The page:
As patients increasingly share their experiences online, it is time to update the ethical approval process for research studies to reflect this, says Paul Wicks
My first research ethics committee proposal sought to interview people with rare inherited forms of motor neuron disease from specialist centres around the UK. It wasn’t the paperwork that did me in − it was the slow pace of review. In the months it took for the committee to approve the study, all the eligible patients in the collaborating centres had died. It was a bitter blow.
‘Data wasn’t just submitted anonymously; people openly shared their names, date of birth and email addresses’
Last month, The Journal of Law, Medicine and Ethics published a controversial opinion piece by Dr Dan O’Connor from the Johns Hopkins Berman Institute of Bioethics called “The Apomediated World: Regulating Research When Social Media Has Changed Research”.
He argues that the foundation of our research ethics oversight, which is underpinned by the Declaration of Helsinki and the Belmont report in response to the atrocities of human experiments in Nazi Germany and the Tuskegee syphilis study, has a critical flaw.
The system assumes that research is intermediated, or an unequal exchange founded on information imbalance wherein a researcher knows more information than the participants. In reality, a new form of research exists today; it is apomediated − an equal exchange between researcher and participants as peers.
From patient to researcher
O’Connor cites the intriguing case of lithium carbonate and MND. In 2008, a small Italian study led by Francesco Fornai from Pisa University suggested that lithium carbonate dramatically slowed the progression of the disease. Given the 2-5 year prognosis for this disease, patients got hold of lithium off label in a variety of ways.
Rather than just relying on self-reported anecdotes (such as “my breathing feels better”), patients and care givers began using the internet to organise their own study. They used the same disease rating scale as the Italian researchers and started tracking their own progression.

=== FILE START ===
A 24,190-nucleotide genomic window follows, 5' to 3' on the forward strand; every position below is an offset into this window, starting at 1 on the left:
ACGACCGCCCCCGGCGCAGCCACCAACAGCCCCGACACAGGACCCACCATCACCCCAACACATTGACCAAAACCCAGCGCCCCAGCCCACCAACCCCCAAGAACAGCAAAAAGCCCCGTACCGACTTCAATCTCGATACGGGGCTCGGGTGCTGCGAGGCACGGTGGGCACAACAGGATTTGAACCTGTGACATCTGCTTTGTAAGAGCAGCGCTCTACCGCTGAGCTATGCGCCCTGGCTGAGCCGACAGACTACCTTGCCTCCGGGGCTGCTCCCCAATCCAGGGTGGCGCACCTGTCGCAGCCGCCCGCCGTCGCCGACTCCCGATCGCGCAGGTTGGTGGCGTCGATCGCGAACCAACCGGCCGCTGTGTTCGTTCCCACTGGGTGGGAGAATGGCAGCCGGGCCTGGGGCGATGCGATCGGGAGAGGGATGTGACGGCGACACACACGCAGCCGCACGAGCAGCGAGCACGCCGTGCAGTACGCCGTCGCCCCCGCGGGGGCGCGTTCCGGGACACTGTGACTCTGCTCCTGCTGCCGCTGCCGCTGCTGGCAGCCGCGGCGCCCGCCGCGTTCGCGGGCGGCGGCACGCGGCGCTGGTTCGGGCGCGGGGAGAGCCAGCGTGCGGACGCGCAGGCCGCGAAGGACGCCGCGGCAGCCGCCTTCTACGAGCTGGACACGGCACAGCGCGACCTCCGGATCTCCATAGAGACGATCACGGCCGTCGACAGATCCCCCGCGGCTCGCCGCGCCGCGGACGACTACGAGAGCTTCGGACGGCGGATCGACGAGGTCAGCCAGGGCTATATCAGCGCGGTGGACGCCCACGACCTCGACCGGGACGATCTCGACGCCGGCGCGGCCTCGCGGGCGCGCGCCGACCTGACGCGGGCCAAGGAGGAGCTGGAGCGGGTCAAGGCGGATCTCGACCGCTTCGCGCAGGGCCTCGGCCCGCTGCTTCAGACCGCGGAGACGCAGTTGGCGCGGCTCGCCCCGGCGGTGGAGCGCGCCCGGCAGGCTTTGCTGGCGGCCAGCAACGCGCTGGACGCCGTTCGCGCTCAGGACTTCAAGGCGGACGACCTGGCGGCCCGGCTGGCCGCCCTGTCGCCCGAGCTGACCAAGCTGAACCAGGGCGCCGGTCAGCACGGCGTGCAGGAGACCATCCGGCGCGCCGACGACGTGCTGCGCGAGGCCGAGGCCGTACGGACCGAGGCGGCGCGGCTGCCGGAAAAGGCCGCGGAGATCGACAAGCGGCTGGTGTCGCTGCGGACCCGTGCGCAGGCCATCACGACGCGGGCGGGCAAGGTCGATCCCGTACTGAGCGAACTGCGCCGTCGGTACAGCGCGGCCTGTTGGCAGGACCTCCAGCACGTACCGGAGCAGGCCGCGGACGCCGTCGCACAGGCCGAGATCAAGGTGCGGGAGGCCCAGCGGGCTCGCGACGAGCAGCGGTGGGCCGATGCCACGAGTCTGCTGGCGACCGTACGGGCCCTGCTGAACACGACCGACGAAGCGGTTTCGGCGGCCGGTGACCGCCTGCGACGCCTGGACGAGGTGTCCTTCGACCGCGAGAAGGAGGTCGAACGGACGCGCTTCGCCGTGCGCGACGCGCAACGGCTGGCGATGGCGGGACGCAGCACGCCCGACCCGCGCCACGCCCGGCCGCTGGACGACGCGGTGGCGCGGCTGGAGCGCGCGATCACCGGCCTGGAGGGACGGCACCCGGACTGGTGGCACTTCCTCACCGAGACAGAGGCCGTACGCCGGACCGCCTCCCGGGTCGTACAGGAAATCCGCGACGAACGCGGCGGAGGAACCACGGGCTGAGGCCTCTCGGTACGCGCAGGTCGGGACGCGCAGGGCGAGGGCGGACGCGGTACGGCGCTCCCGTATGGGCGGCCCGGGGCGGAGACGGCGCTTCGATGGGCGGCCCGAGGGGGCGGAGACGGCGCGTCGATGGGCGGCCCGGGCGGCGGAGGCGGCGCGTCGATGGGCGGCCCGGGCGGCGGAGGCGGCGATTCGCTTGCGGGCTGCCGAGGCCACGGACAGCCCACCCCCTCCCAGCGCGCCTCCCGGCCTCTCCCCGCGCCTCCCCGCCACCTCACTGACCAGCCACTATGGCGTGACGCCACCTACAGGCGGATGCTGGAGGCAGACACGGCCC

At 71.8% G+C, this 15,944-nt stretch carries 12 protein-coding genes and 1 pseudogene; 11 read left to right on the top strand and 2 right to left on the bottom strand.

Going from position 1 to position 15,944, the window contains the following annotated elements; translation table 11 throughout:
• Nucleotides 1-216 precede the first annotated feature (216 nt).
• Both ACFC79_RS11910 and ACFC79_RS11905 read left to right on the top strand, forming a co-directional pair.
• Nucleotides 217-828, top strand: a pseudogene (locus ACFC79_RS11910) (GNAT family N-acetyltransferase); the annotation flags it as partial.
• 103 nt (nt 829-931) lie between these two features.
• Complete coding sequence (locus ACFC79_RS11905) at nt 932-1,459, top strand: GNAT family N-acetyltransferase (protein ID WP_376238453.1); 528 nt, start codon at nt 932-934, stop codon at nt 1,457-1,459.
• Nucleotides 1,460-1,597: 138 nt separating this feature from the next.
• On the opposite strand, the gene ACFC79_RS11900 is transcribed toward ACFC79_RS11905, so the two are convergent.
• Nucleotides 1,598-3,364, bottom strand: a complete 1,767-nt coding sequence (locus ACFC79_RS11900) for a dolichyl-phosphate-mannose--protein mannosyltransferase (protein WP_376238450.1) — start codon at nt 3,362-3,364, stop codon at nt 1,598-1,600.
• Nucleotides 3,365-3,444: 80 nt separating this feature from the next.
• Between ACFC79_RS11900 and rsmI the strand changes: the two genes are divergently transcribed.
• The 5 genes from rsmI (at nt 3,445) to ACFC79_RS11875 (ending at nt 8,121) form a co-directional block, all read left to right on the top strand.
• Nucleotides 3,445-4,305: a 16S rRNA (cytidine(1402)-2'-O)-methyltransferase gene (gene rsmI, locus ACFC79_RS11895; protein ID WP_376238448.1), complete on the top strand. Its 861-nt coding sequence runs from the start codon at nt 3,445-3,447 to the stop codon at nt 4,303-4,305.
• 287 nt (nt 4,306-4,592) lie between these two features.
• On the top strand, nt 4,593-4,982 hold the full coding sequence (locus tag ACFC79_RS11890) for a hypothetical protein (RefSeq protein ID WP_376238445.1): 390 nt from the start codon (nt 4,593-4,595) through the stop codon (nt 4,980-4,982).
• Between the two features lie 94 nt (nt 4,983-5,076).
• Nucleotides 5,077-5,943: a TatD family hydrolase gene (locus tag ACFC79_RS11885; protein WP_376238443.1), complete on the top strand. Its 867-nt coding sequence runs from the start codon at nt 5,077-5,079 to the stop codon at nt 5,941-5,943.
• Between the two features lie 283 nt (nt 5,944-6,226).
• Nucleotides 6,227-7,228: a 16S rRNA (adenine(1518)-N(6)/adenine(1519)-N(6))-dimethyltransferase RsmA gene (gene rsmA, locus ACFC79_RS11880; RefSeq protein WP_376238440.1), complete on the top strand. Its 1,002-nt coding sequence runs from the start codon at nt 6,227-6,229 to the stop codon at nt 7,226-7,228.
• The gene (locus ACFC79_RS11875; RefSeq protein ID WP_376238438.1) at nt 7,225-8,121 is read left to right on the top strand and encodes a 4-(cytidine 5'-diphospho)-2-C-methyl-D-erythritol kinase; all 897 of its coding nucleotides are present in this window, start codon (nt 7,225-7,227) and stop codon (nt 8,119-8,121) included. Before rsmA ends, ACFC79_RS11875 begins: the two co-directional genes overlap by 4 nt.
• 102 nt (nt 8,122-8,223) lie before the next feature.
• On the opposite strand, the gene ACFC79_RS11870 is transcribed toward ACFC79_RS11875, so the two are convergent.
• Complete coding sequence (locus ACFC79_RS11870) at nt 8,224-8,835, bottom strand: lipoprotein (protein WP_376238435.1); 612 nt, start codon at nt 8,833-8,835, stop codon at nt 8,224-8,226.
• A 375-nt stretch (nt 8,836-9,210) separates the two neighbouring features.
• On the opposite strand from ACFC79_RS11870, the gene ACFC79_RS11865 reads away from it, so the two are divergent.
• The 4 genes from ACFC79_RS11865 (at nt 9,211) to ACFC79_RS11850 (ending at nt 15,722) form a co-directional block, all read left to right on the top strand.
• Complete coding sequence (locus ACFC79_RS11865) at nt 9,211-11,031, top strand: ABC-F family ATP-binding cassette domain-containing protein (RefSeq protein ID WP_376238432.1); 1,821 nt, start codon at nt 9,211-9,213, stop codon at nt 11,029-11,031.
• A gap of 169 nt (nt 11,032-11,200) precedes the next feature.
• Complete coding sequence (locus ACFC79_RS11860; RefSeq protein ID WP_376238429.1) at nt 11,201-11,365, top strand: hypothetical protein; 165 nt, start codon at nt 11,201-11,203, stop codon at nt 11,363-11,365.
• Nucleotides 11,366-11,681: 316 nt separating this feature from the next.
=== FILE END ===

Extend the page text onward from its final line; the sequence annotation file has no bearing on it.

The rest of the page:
A patient in Brazil and a care giver in the US set up a web page to share information on recommended blood levels and an openly editable Google spreadsheet that would allow participants in this self-managed study to submit their longitudinal data from around the world. Some patients even uploaded before and after videos to YouTube to provide more objective measurement. In response, PatientsLikeMe built a new data collection platform to collect more rigorous experimental data.
While the original Italian study treated just 16 patients with lithium, more than 160 people reported their outcomes from taking the drug online and, within six months of the original study’s publication, the patient led trial found that lithium didn’t work, beating the traditional randomised control trials by several years.
The study begs many questions. Who was the principal investigator? Were patients who sought off label treatment providing informed consent? If so, to who? If something had gone dramatically wrong, who was responsible? Here, O’Connor claims: “The desire to apply current research regulations to the emerging phenomena of apomediated research is a misguided attempt to apply old standards to a new world.”
‘The department has failed to acknowledge the changing nature of research online’
The lithium example certainly turned research on its head; a self-organising group of patients translated an early abstract of the Italian study using Google Translate and were already debating the optimal dosing regimen before the paper had even been published in peer reviewed literature.
People, who in their working lives were engineers, chemists, psychologists and geologists, contributed scientific and statistical knowledge on online forums. Patients too sick to speak used eye trackers and muscle switches to painstakingly tap out their data in their final days. Astoundingly, this data wasn’t just submitted anonymously; people openly shared their names, date of birth and email addresses in case anyone wanted to follow up with them.
O’Connor doesn’t view this as an aberration of research. He sees it as an evolution: “It is, I think, important for us to understand that for many of these users, what once were categorised as violations of privacy are now instances of their capacity to control their health information to whatever end they see fit. Their health information may be processed, analysed and disseminated, but that is exactly what they want to happen.”
His paper is timely as the US Department of Health and Human Services has announced proposed changes to federal regulations on human subjects’ protection. However, despite public comment on earlier drafts, the department has failed to acknowledge the changing nature of research online.
I feel there are also other novel research designs that existing ethical frameworks ignore even though they could significantly improve patient health. These include low risk, point of care pragmatic trials that randomise patients to one of several available treatment options (such as different statins) and collect data passively through their medical records.
If this were the default approach − to merge clinical practice with research, rather than leaving them separate − our learning healthcare system would quickly deliver faster cures and improved outcomes for every patient it cares for.
Paul Wicks is research and development director at PatientsLikeMe